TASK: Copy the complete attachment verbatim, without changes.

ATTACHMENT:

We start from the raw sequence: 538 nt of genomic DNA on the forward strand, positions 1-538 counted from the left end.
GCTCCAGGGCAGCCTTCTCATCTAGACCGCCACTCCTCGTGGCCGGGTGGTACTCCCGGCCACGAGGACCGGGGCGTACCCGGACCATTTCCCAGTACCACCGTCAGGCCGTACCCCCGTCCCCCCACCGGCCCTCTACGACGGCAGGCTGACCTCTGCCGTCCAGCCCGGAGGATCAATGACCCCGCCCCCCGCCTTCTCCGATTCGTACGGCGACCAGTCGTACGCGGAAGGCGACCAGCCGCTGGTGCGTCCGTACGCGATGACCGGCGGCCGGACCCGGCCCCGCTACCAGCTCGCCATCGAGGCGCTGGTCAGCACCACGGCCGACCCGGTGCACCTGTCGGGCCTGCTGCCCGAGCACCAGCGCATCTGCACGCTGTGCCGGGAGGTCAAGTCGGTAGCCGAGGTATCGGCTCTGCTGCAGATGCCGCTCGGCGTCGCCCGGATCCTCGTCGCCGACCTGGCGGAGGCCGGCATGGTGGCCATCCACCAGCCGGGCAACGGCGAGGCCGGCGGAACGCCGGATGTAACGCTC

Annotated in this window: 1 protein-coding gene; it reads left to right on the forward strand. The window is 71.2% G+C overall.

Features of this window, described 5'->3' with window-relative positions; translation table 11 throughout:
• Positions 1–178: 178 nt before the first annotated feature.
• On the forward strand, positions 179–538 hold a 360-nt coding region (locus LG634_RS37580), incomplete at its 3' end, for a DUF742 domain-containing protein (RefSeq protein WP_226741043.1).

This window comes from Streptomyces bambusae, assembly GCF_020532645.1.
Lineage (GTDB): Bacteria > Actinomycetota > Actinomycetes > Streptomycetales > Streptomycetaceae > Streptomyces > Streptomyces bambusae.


We start from the raw sequence: 538 nt of genomic DNA on the forward strand, positions 1-538 counted from the left end.
GCTCCAGGGCAGCCTTCTCATCTAGACCGCCACTCCTCGTGGCCGGGTGGTACTCCCGGCCACGAGGACCGGGGCGTACCCGGACCATTTCCCAGTACCACCGTCAGGCCGTACCCCCGTCCCCCCACCGGCCCTCTACGACGGCAGGCTGACCTCTGCCGTCCAGCCCGGAGGATCAATGACCCCGCCCCCCGCCTTCTCCGATTCGTACGGCGACCAGTCGTACGCGGAAGGCGACCAGCCGCTGGTGCGTCCGTACGCGATGACCGGCGGCCGGACCCGGCCCCGCTACCAGCTCGCCATCGAGGCGCTGGTCAGCACCACGGCCGACCCGGTGCACCTGTCGGGCCTGCTGCCCGAGCACCAGCGCATCTGCACGCTGTGCCGGGAGGTCAAGTCGGTAGCCGAGGTATCGGCTCTGCTGCAGATGCCGCTCGGCGTCGCCCGGATCCTCGTCGCCGACCTGGCGGAGGCCGGCATGGTGGCCATCCACCAGCCGGGCAACGGCGAGGCCGGCGGAACGCCGGATGTAACGCTC

Annotated in this window: 1 protein-coding gene; it reads left to right on the forward strand. The window is 71.2% G+C overall.

Features of this window, described 5'->3' with window-relative positions; translation table 11 throughout:
• Positions 1–178: 178 nt before the first annotated feature.
• On the forward strand, positions 179–538 hold a 360-nt coding region (locus LG634_RS37580), incomplete at its 3' end, for a DUF742 domain-containing protein (RefSeq protein WP_226741043.1).

This window comes from Streptomyces bambusae, assembly GCF_020532645.1.
Lineage (GTDB): Bacteria > Actinomycetota > Actinomycetes > Streptomycetales > Streptomycetaceae > Streptomyces > Streptomyces bambusae.